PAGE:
This is part of a new series at Food Dive of Q&A’s with iconoclasts in the industry doing interesting things and challenging the status quo in the food industry. This interview has been edited for clarity and brevity.
Name: Denise Woodard
Where do you live: Los Angeles
Occupation: Founder/CEO Partake Foods
When Denise Woodard’s daughter had a terrifying allergic reaction to a simple baked egg, and then subsequently proved to be allergic to multiple other foods, this new mom sprang into action. Frustrated by the lack of allergy-friendly foods on store shelves, she didn’t just start shopping more carefully, she started her own allergy-friendly food brand, Partake, which in addition to being gluten-free and vegan, are also made without the nine most common allergens – peanuts, eggs, dairy, soy, tree nuts, sesame, fish, wheat, shellfish.
But Woodard wanted her line to be more than just safe, she needed it to be delicious enough to appeal to fussy kids’ palates.
“All I was seeing on store shelves was ‘free from this,’ and I didn’t want foods that were exclusionary; I wanted inclusivity,” she said.
That inclusivity is the driving force of her brand, because food is more than just something that nourishes the body, food plays a huge part in so many social activities, and being shut out from traditionally kid-oriented things like birthday cake or even cookies and milk, can have an isolating effect on a child.
She left a flourishing career at Coca-Cola where she was promoted to Director of National Sales, Venturing and Emergent Brands after nearly 7 years working her way up the ladder and leapt headstrong into the world of CPG startups. It wasn’t an easy decision, but it’s one Woodard is happy she made every day, and just seven years later, Partake cookies, snacks, and breakfast food mixes can be found in Wegmans, Target, Kroger, and Walmart, among other stores.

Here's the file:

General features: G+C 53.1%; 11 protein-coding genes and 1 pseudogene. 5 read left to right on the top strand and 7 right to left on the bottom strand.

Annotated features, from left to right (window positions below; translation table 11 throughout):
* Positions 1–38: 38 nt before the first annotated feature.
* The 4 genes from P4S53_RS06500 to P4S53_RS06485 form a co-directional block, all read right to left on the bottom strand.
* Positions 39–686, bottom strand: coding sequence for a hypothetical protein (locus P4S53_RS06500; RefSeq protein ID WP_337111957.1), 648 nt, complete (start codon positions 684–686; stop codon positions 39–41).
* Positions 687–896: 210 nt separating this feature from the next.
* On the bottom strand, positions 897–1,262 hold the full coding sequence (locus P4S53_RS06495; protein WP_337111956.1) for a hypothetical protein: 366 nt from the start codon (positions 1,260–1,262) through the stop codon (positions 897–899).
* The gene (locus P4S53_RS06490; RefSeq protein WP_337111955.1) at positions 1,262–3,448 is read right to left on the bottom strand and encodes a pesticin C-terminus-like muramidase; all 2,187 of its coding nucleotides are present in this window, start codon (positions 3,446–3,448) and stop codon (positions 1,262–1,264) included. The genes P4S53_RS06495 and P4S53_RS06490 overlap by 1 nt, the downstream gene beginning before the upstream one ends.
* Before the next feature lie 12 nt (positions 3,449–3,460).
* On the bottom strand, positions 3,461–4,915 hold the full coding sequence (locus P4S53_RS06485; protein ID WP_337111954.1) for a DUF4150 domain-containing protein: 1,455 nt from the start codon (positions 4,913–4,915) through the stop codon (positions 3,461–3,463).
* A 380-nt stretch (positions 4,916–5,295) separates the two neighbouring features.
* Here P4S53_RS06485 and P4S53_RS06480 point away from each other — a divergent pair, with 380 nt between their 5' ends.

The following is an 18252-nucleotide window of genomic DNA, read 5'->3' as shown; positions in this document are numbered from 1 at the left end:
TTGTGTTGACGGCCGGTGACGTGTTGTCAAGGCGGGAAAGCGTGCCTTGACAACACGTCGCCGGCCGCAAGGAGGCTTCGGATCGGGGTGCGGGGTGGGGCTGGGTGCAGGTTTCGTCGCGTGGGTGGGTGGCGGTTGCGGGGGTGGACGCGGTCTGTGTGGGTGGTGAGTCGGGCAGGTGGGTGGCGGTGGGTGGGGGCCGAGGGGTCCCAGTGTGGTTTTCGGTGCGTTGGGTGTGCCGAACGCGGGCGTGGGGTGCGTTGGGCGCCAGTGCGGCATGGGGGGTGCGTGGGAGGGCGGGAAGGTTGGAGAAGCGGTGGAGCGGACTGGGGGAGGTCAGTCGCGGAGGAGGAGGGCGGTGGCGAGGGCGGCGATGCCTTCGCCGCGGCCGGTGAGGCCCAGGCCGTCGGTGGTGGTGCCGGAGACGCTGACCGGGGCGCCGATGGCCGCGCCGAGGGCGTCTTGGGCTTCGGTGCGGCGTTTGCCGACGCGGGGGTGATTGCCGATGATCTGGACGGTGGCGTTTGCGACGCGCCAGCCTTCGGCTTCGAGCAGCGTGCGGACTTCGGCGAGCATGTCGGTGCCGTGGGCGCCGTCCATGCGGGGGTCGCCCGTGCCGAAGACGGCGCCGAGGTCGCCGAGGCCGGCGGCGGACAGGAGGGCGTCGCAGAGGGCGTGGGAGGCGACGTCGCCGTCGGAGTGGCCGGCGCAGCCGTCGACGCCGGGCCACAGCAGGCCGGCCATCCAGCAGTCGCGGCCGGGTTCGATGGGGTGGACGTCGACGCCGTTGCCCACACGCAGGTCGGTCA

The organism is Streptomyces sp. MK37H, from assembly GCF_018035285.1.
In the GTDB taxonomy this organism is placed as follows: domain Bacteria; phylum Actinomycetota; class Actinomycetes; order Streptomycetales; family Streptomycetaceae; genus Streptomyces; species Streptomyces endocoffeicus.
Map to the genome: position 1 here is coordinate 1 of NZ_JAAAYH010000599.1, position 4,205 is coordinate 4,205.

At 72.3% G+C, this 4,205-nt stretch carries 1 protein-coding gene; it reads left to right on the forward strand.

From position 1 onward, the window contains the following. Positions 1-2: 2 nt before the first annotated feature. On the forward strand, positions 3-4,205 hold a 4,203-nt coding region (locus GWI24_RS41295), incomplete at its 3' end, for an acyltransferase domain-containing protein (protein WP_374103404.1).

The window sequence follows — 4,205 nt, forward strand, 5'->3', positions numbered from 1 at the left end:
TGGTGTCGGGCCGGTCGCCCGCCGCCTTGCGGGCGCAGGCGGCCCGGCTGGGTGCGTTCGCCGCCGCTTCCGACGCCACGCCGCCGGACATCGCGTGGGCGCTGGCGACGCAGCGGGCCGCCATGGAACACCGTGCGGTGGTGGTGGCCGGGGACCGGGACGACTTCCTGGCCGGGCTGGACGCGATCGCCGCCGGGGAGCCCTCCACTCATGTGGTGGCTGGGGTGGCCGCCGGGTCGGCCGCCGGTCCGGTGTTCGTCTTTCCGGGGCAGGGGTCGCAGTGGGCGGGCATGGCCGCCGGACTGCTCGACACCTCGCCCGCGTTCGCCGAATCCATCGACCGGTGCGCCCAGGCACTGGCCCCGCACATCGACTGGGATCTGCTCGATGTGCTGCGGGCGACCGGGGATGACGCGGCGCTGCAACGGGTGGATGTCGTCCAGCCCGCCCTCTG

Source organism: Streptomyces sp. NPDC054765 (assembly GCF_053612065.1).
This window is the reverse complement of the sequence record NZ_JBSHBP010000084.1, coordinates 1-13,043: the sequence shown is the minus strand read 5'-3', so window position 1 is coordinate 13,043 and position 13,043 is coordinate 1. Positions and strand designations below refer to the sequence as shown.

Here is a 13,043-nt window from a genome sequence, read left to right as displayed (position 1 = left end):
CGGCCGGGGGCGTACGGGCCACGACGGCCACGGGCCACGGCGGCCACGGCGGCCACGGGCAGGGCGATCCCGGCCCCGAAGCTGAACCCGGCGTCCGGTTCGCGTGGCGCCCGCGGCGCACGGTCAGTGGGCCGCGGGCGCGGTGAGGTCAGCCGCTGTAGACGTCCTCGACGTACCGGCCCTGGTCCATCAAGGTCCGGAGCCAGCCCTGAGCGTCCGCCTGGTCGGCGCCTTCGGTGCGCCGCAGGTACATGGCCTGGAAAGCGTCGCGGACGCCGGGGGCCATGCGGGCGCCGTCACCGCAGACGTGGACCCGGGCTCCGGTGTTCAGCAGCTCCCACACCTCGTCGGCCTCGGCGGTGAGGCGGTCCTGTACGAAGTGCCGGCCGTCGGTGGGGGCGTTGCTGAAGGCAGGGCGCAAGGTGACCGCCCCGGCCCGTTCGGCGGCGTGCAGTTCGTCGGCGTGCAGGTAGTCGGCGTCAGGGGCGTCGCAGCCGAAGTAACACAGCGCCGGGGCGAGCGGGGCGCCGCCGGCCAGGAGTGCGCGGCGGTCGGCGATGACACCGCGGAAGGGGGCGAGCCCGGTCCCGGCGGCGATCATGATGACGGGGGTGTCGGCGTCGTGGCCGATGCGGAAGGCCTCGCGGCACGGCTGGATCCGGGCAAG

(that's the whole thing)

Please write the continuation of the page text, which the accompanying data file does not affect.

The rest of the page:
As Woodard and family pack up to make their big move from New York City to Los Angeles, she took a few minutes to chat.
FOOD DIVE: What was the first job you ever had?
DENISE WOODARD: As a hostess at On the Border [a Mexican restaurant] in Fayetteville, North Carolina. I realized that while I loved the restaurant industry, it was not necessarily what I was best suited for. So I ended up working part time jobs through high school and college in retail apparel.
What inspired you to focus on your current work?
WOODARD: My daughter. It’s interesting because neither my husband nor I have any allergies, so I hadn't really thought about it. But on Thanksgiving, 2015, my daughter was only about seven months old and she ate something that had baked egg in it. She ended up in the emergency room, with what they thought was just a stomach bug. But then we gave her egg a couple of weeks later and she had a similar reaction and realized there was more to it. The severity didn't really hit home until we tested for food allergies around her first birthday, and learned that she was allergic to tree nuts. We had known about the egg allergy, so we gave her a snack with just two ingredients—corn oil and peanuts because we knew she wasn't allergic to peanuts. We were trying to do an early introduction to peanuts to hopefully prevent an allergy, and she had a very severe anaphylactic response with her lips swelling up, her tongue swelling up, and she turned blue in our living room. Thank God we had a couple of EpiPens and lived close to a hospital. That’s how we learned that she was allergic to corn.